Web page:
Waatea News Update

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Location: Auckland, New Zealand

Wednesday, September 27, 2006

Owners denied chance to buy back CHH leases

Maori forestry owners are disappointed billionaire Graeme Hart refused them a chance to buy back their forest leases.

Almost 20 percent of the 275,000 hectare Carter Holt Harvey forest estate being put up for sale by Mr Hart is on Maori land or Crown forest leases.

Glen Katu, director of Te Kuiti-based Kokakotaea Forestry Group, says owning the forests outright would give landowners more opportunities to extract value through downstream processing.

Mr Katu says Maori success in recent years with other forest holdings means they could have raised the money for the leases, but there is no way they could bid for the whole estate.

“It's a pity though we didn’t get the opportunity before Carter Holt Harvey decided to put their total forest estate up as one lot because we’re one of a number of Maori incorporations and trusts that have the ability and the capacity now to do financial transactions of the scale required to purchase back our leases, and they're not cheap,” Katu said.

Glen Katu says families within the Kokakotaea Forestry Group see their investments as being about hundreds of years rather than short term planting cycles.


A south Auckland Maori leader says government initiatives to address social problems in Maori communities are doomed to failure without sufficient Maori input.

June Jackson says while there may be goodwill on the government's part, the agencies charged with implementing initiatives have too few Maori in decision making roles.

She says that could lead to a lack of Maori buy in.

“I don't know that there’s any right answer. I think that the government attempts to try top make a difference, but when you only have mainly Pakeha advisors designing programmes for us and others, they will never get it right, never,” Jackson said.


Auckland University Business School's outstanding Maori business person of the year says he's hearterned by the growing numbers of Maori entering the commercial sector.

Rob McLeod from Ngati Porou chairs the Business Roundtable and sits on the boards of Sealord, Sky City, Tainui Group Holdings, ANZ National Bank and several other companies.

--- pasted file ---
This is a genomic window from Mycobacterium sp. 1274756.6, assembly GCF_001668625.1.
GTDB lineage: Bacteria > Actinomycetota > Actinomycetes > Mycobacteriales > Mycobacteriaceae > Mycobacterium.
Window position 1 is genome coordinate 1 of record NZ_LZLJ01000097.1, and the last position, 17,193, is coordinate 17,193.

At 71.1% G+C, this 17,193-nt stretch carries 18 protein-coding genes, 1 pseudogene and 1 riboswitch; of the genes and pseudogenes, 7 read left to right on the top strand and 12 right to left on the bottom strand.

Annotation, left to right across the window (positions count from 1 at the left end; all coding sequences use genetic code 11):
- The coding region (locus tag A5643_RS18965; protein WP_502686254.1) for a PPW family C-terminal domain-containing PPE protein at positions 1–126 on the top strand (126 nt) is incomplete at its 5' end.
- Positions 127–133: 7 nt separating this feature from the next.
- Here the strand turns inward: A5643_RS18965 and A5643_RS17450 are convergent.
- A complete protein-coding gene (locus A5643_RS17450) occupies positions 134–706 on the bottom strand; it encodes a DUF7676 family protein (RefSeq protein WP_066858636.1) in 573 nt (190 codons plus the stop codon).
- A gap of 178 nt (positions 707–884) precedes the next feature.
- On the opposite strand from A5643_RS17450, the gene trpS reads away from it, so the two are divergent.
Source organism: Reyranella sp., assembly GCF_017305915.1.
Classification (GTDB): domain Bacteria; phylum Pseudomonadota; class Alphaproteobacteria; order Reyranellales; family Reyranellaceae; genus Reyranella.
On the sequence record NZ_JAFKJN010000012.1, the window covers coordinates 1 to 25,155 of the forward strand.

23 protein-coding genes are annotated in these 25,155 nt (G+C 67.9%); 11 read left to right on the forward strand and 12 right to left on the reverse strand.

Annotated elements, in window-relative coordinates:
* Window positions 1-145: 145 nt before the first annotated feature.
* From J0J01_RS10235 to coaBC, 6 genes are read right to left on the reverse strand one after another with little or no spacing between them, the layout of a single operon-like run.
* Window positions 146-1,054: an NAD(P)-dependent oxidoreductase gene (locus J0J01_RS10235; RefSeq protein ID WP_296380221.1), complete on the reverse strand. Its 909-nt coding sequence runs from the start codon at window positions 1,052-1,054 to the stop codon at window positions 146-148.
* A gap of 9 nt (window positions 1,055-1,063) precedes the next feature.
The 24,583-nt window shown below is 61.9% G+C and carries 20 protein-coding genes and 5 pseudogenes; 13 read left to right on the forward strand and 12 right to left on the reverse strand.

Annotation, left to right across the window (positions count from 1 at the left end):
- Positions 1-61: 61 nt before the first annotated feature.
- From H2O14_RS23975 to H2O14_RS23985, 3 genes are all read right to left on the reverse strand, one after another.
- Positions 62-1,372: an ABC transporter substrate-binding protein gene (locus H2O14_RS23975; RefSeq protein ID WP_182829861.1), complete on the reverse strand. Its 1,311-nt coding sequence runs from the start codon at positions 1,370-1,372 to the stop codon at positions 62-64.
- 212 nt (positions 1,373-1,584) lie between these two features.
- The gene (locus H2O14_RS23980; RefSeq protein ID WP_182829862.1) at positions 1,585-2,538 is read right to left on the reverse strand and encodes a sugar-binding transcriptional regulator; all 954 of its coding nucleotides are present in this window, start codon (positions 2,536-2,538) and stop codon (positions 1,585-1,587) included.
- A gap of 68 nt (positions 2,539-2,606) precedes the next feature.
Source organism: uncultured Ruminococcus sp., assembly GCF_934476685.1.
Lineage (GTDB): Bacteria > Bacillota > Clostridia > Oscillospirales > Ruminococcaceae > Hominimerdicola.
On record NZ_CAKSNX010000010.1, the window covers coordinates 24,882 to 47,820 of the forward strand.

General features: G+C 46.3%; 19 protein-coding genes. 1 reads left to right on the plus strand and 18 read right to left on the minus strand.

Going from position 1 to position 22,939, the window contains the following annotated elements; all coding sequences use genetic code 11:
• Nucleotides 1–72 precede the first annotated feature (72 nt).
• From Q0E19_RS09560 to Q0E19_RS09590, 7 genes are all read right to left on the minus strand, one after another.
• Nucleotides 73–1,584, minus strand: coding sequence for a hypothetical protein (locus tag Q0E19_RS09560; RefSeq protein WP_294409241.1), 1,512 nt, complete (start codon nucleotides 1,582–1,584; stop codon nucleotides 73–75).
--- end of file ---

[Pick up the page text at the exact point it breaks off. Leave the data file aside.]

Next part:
He is a tax specialist and former chair of accounting firm Ernst and Young.
Mr McLeod says Maori in business used to be a rare commodity, but that's not the case now.

“As time has come on there are more and more Mari graduates and more and more Maori people coming into the sector, and I think that can be only a good thing for people who have Mari connections or are looking to have company in that social sector in terms of Maori opportunities and Maori people,” McLeod said.

Rob McLeod says in the post settlement environment, Maori increasingly need people with both commercial expertise and Maori cultural understanding.


A Te Kuiti-based Maori forester says the likely sale of Carter Holt Harvey's forest estate to overseas owners is a lost opportunity for Maori landowners.
Carter Holt owner Graeme Hart has put all 275 thousand hectares up for sale as one lot.

Glen Katu, a director of Te Kuiti based Kokakotaea Forestry Corporation, says Maori landowners asked Mr Hart to split off their leases and Crown forest licences, which account for almost 20 percent of the estate.

“We thought it would entice them to say yes, if you can come up with 300 or 400 million dollars, could be roughly the price. Rally the only companies that can afford one or two billion dollars are the offshore companies,” Katu said.

Glen Katu says Maori landowners are able to get more value out of foresty if they can own the forests themselves and have greater control of downstream processesing.


The Maori Womens Welfare League will be welcomed to Turangawaewae Marae in Ngaruawahia today for its four day annual conference.

President Linda Grennell says it's time to look at issues affecting Maori beyond our shores as well as at home.

Ms Grennell says that's why the hui will hear from Foreign Affairs Minister Winston Peters Tuwharetoa leader Tumu Mr Heuheu, in his capacity as Chair of the UNESCO World Heritage Council.

Other speakers include Maori Affairs Minister Parekura Horomia, Tainui MP Nanaia Mahuta and Womens Affairs Minister Lianne Dalziel.


Manaukau Urban Maori Authority head June Jackson says Maori in South Auckland struggle to have meaningful input into policies aimed at addressing social problems in the community.

The Government is looking at improving and better coordinating its services to the region in light of rising violence and social dysfunction.

Mrs Jackson says if they are to succeed, any new programmes will need the support of Maori.

She says that will be hard to achieve since so few Maori are actually making the decisions.


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